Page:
DENVER – Every $1 spent on promoting Colorado brings in more than $12 in new tourism spending, according to industry leaders – a good investment under any circumstance.
Many are excited about a bill signed by Gov. Bill Owens on Monday that will pour $19 million into marketing Colorado’s mountains and tourist attractions to the rest of the nation and world.
They see it as a potential $228 million boost to the state’s economy.
“When the state is going to have a $19 million tourism promotion fund, you can expect to see Colorado go from 23rd in the nation in terms of number of visitors back up to 15th, where we
were 15 years ago,” said Terry Sullivan, president of Experience Colorado Springs. “The more people that come to Colorado, the more people that come to Colorado Springs.”
The tourism industry in Colorado is a $7 billion-a-year endeavor, drawing more than 26 million visitors annually. El Paso County’s share is about 6 million visitors a year and $1.2 billion in revenues.
Colorado used to tax lodging, restaurants, rental cars and ski-lift tickets and funnel the money, as much as $13 mil- lion a year, to tourism promotion.
Voters repealed that tax in 1993. Since then, Colorado’s share of the national tourism market dropped. Though it has rebounded in recent years — the last ski season was one of the best ever — lawmakers want to do more.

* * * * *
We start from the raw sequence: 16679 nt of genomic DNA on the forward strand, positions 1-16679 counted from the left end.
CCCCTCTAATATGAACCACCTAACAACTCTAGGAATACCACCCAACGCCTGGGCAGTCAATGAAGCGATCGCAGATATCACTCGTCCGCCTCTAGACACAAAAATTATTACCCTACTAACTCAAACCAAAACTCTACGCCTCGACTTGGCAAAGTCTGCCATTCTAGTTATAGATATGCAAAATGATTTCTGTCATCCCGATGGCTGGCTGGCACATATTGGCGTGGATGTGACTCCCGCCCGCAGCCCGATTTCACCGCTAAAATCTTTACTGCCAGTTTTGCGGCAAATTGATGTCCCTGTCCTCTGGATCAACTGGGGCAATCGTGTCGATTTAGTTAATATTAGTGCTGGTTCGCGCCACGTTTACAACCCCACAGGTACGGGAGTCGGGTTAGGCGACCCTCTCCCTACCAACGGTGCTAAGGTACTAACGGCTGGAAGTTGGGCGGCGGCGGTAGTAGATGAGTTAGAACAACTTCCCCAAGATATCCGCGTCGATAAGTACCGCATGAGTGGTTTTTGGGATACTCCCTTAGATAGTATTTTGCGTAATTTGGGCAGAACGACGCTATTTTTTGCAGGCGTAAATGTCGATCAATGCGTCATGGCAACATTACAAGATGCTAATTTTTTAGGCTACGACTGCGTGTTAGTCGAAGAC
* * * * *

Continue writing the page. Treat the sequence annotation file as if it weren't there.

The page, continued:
Rep. Tom Plant, D-Nederland, was one of the chief sponsors of HB1201. He said it will help “diversify the economy, increase jobs and local tax revenue, while insulating the state from the impacts of future downturns.”
Money for the tourism promotion package will come from gambling revenues that otherwise would have gone into the state’s general fund.
“This new law recognizes tourism as an economic engine and one of Colorado’s largest industries,” said Rob Le-Vine, a member of the Colorado Association of Commerce and Industry and general manager of Antlers at Vail. “Rather than a lodging tax or an increase in income taxes, tourism funding will come from legal, controlled and voluntary limited-stakes gaming.”
In addition to the tourism money, HB1201 also spends $1.5 million on the arts. It will help programs such as the historic Creede Repertory Theatre in southern Colorado.
“We are very grateful,” said Maurice LaMee, executive and artistic director for the theater. “It will make a profound difference in our community.”
The tourism bill was one of six bills signed by Owens, worth $26.5 million, aimed at spurring economic development in a wide variety of fields.
“Government can’t make jobs,” Owens said. “But we can create the conditions for job growth by making our state more attractive to entrepreneurs.”
He signed House Bill 1017, which sets aside $3 million in financial incentives for companies that create new jobs in Colorado. Administered by the state’s Economic Development Commission, it will spread the money between urban and rural areas.
House Bill 1260 makes $2 million available to fund bioscience research, and House Bill 1384 spends $550,000 on repaying debt racked up by the Colorado State Fair in Pueblo following the construction of a new events center.